We love and care for your canals and rivers, because everyone deserves a place to escape.

International Women’s Day: Sara Banning and Helen Sime

We’ve spoken to Sara Banning, one of our education co-ordinators responsible for STEM (Science, Technology, Engineering and Maths) Community Engagement and Helen Sime, our mechanical and electrical delivery manager to find out how our waterways can encourage more young women to take an interest in maths and science.

Helen Sime and Sara Banning Helen Sime and Sara Banning

How can canals teach young people about science and maths?

HS: The canals can show young people how science and maths influence their everyday lives and the environment around them. The canals are also an example of how the advancement of technology has built the society that we know today via the industrial revolution.

Without these subjects we wouldn’t be able to engineer amazing structures that move or have stayed standing for hundreds of years. 

Can you tell us a bit more about your aim to get more young ladies interested in science and maths?

HS: I think the key is to show girls in school the variety of interesting jobs which you can do if you have maths & science qualifications. I think it can be hard for young girls to know what careers are out there and this stops them pursuing certain subjects. For example me, my sister and both of our husbands have engineering qualifications, yet the jobs we do are hugely different (industry, aerospace, motorsport and canals).

SB: Helen knew from an early age that if she did maths and science she would have lots of interesting opportunities to pick from in the future. We need to make sure more girls get this message and that’s part of what we aim to do through the STEM programme.

It’s still quite early but have you had any thoughts about how you’re going to do this?

SB: Research has shown that if you take children to a heritage place as a child they are twice as likely to visit as an adult. And we want to get girls from all communities visiting and enjoying our canals.

So we are creating classroom based opportunities for children to discover and understand the scientific and engineering principles behind our canals; and then we’ll take them onto the towpath to see our waterways, the bridges, the cranes; and experience the locks, the ducks and the boats.

Having young volunteers deliver the activities is a key element of the STEM programme. These young people can act as role models help to create a fun and exciting atmosphere to learn new things.  Interacting with older peers can generate a lot of discussion around what they are doing for their A-Levels or what it’s it like studying at university. These informal discussions could be the spark for a child to pursue STEM subjects as further study, and inspire them to consider careers in science and engineering.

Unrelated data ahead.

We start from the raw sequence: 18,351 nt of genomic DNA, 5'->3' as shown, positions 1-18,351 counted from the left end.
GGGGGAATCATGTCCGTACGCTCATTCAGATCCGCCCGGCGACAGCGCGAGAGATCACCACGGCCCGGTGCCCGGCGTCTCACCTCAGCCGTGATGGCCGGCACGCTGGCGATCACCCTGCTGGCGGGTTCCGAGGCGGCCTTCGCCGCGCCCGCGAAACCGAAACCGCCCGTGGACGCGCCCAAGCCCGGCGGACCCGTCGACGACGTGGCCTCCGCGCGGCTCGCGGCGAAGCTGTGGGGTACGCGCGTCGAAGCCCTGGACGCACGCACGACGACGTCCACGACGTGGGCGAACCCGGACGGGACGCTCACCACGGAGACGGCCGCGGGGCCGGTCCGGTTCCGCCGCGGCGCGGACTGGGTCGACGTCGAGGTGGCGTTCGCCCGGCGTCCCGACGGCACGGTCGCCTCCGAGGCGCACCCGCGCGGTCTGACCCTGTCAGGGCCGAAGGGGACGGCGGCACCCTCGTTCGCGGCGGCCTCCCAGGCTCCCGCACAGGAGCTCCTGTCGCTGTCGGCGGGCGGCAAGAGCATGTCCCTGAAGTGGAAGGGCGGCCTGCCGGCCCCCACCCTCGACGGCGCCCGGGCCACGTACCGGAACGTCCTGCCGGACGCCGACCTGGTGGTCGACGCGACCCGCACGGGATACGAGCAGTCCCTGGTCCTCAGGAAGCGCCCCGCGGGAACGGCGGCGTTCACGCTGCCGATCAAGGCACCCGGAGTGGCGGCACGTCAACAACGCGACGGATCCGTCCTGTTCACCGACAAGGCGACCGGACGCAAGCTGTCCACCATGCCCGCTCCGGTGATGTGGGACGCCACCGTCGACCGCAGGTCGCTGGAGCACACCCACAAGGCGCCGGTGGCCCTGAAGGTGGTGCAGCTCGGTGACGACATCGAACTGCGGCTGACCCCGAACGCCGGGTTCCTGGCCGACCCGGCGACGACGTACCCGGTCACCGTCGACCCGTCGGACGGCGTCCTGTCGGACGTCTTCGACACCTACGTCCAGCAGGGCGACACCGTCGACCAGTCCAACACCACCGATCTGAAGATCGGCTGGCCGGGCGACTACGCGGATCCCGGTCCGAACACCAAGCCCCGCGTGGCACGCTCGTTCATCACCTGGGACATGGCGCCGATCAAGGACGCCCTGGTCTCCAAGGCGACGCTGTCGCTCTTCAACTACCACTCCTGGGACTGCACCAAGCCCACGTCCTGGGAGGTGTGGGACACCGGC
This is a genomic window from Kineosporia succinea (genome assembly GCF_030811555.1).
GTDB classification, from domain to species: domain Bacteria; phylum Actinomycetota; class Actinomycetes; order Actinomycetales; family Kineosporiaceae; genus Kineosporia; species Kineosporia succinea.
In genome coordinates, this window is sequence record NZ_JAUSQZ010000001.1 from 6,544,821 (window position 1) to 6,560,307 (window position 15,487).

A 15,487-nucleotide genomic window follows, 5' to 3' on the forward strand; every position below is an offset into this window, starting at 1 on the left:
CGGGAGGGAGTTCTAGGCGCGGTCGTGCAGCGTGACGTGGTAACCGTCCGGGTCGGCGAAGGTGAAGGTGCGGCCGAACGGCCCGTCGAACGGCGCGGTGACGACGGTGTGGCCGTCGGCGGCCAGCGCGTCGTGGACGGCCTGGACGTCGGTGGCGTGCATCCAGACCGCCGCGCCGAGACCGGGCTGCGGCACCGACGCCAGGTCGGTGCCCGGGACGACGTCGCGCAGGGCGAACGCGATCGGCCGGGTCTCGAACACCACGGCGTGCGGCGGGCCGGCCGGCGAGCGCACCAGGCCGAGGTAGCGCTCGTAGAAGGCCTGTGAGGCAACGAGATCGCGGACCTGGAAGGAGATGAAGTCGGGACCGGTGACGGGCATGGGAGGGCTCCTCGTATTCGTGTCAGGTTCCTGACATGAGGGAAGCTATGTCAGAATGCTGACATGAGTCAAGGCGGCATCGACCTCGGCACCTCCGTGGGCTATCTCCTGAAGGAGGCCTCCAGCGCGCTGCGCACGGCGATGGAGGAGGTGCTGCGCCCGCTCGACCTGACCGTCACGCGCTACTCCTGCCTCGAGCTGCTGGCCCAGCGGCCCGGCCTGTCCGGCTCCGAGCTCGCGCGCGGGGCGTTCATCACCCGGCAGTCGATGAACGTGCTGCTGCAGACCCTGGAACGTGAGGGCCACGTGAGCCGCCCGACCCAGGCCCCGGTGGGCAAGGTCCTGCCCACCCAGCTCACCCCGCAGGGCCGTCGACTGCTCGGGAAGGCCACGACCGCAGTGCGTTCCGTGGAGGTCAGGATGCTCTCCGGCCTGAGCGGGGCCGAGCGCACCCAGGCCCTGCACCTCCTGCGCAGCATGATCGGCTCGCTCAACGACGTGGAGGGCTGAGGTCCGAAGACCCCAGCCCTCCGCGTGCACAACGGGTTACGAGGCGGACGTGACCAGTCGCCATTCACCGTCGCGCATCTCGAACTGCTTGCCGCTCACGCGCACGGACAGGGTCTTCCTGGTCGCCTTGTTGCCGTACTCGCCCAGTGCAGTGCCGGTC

HS: It’s also really important to get to girls when they are young - before they choose their GCSE’s, so that they keep their options open.

If girls had access to a network of women who have been successful in science and technology it might give them the confidence to follow this direction for their career, rather than a more traditional route.

Why do you think these have traditionally been ‘boys’ subjects?

HS: I think it’s a mixture of natural interest, influence within schools, role models and exposure in the outside world. For example, boys and girls are more likely to know a man who works in science and technology than a woman and I think that this can influence them. 

I think that peer pressure can be an issue too, with young women lacking the confidence to be different and not do what their friends are doing. Sadly at the moment I think the pressure on young women to be ‘girly’ is getting worse.

What qualities do you think women can bring to science and engineering roles?

HS: I think that women can bring exactly the same qualities as men to science and engineering. Personally I’ve never felt that I’m different because I’m a woman and I don’t expect to be treated any differently. I think that this is really important.

For both men and women in engineering I think that an ability to problem solve, be adaptable and communicate well are really important qualities.

SB: When I see girls play, they often design objects and build places with people in them. It’s about creating stories or scenarios. If we use this play to encourage them to apply what they know about science and technology, they can become really skilled in developing solutions to engineering problems where the ‘human user’ is a significant consideration in the success of a project.  

Last date edited: 7 March 2016